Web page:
SVLG President Carl Guardino hosted Lew Wolff on KLIV’s The CEO Show (MP3) again, and it wasn’t some fluff piece. For brevity’s sake I didn’t transcribe all of the interview, only a select few quotes. Listen to the rest and decide for yourself.
Guardino asked about the A’s relationship with Cisco Systems, which seemingly hasn’t budged one bit since the Fremont unveiling in 2006.
GUARDINO: Cisco Systems, of course, is San Jose’s largest employer. They’ve been enthusiastic from the start about partnering with you on a ballpark in downtown San Jose. Are they still involved?
WOLFF: Well absolutely. John Chambers always says to me that we’re partners for life. I hope it’s even longer than that. They’ve been standing up with us. We haven’t really imposed on them too much the last couple of years because it’s up to us to deliver, not them.
Guardino went on to ask about the response to the SVLG 75 CEO letter written a year ago. No response from MLB or Commissioner Selig yet. Then Guardino asked how moving to San Jose would shift the future prospects for the ballclub:
Without question the demographics of San Jose per the number of corporations, which you know, the number of sponsorships, and the fact that we’d have a brand new, really creative venue, will probably almost double our revenues. And that’s on the conservative side. And normally baseball is pretty simple. Depending on your revenues, if your salaries are 40% or 50% of your revenues, you can compete. So if our revenues get up to $230-240 million that totally changes our focus in terms of what we can do.
Stop. At no point in any of my previous projections did I ever have the A’s revenue going past $200 million when Cisco Field opens. If Wolff is thinking $230-240 million, the A’s are suddenly in Giants-Angels territory. That’s a huge development. And it’s one Wolff could regret making as fans may hold him to that.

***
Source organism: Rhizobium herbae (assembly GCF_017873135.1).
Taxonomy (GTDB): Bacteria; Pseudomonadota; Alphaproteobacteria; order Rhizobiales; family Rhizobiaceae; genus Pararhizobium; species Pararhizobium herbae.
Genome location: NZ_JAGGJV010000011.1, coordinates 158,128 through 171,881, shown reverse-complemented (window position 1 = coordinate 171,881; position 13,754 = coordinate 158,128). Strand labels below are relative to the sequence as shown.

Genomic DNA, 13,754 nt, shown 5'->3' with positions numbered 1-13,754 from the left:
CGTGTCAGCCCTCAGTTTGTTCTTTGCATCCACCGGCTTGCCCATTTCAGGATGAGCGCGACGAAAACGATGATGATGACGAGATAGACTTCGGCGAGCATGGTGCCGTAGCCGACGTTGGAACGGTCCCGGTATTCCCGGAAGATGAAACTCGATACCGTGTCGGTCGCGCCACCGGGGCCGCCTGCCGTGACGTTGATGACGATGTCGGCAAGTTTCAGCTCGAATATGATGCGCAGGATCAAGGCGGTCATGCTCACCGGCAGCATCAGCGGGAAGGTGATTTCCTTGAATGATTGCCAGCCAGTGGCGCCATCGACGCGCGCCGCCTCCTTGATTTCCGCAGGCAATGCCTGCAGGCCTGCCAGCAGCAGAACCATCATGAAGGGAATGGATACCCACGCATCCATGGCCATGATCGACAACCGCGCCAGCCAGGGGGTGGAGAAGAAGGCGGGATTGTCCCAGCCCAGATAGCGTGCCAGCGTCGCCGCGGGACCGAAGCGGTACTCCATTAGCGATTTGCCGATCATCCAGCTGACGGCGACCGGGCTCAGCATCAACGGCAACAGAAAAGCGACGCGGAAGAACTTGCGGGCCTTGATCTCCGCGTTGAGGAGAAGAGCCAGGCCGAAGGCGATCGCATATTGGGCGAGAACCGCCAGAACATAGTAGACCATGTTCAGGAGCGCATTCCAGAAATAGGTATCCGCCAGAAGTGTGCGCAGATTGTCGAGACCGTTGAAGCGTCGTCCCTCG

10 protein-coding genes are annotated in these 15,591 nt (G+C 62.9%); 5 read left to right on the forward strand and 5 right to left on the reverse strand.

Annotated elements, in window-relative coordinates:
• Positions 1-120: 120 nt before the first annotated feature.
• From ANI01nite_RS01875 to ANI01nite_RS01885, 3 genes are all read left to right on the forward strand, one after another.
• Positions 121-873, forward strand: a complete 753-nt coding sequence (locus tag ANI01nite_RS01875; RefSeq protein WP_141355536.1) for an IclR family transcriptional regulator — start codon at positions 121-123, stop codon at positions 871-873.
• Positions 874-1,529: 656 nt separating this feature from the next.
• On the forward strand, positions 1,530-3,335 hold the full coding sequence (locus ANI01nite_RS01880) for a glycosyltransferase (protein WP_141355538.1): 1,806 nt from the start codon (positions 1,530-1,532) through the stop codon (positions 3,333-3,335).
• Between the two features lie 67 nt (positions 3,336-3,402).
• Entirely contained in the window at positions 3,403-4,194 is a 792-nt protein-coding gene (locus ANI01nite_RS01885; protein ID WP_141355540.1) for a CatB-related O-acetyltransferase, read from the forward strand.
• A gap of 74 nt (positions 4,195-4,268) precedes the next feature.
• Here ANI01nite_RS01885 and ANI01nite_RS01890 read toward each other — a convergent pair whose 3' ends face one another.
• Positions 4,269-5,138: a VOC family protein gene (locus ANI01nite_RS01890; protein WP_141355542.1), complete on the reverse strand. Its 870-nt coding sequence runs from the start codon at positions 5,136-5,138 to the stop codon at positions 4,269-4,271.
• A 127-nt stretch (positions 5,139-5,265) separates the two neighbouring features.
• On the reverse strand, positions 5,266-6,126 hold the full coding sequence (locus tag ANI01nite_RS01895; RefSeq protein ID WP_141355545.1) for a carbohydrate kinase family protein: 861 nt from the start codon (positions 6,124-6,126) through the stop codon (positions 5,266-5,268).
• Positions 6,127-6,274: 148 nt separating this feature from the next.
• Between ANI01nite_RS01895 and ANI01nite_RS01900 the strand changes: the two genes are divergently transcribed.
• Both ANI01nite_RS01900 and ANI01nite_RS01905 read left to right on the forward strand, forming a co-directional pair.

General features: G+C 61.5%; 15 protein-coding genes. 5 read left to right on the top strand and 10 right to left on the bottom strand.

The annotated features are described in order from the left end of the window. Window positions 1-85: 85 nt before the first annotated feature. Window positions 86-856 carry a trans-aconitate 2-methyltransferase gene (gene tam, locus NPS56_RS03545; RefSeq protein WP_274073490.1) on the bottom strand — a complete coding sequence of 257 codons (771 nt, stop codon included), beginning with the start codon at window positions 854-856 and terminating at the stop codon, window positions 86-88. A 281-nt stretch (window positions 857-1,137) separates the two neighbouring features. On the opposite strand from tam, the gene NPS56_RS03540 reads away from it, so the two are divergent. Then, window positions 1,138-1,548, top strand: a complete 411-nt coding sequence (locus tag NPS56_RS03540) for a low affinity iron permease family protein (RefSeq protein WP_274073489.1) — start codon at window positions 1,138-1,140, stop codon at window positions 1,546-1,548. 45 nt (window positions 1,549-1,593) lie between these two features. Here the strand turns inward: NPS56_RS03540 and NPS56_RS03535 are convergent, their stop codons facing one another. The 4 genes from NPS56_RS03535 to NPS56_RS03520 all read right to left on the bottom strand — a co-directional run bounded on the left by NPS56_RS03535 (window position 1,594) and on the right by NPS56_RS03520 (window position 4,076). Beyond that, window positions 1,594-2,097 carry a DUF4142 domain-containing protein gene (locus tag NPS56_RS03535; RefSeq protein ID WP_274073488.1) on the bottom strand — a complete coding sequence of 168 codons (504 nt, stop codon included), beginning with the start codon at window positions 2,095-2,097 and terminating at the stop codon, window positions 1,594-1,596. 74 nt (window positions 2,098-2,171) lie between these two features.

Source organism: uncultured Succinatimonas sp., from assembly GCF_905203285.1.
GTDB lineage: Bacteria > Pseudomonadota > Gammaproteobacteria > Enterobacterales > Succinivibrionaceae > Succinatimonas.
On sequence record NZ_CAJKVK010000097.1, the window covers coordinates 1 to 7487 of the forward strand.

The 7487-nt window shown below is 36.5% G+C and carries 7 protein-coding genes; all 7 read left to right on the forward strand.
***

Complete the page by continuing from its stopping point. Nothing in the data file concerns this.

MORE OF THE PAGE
Wolff also talked about the some of the features in the ballpark we’ve talked about here, such as minisuites and personal signage and advertising. Asked about other features of the ballpark, Wolff describes “that thing in right field”:
Because of the size of the site we have – it’s rather compact – we will have a high wall in right field area. Which will have interesting seating which I won’t get into because I can’t describe it properly… We’re not trying to copy either the retro parks like the Giants have, nor are we trying to copy Wrigley Field or Fenway. We’re trying to do what Silicon Valley and all your members of (SVLG) do. Do something that hasn’t been done before, and not worry about where it hits because it doesn’t have an identical twin somewhere.
Wolff makes the case for sharing the Bay Area again. County Assessor Larry Stone (who had called in during a previous interview) asked to clarify Billy Beane’s statement there may be window for MLB to decide after the end of the World Series. Wolff’s response:
No, he’s not misspoken. Part of what Billy said, and I agree with, I may have even prompted Billy to say it, is that we need an answer, frankly now. While you’re not supposed to make announcements in October… we don’t feel bound that baseball will have to wait until after the World Series.
We’ve reached a point now where being in limbo, like we have been for so long, is not fair to Oakland. It’s not fair to San Jose. It’s not fair to our staff of about 130 people. It’s just not fair to anybody. Even a “No” answer, or “You can’t move to San Jose,” we need to know that. We can no longer – if we have any power – dance around this question.
It’s worth listening to the rest of the interview (MP3). They talk about the Giants and their ownership change, the future A’s roster and payroll, and several other topics.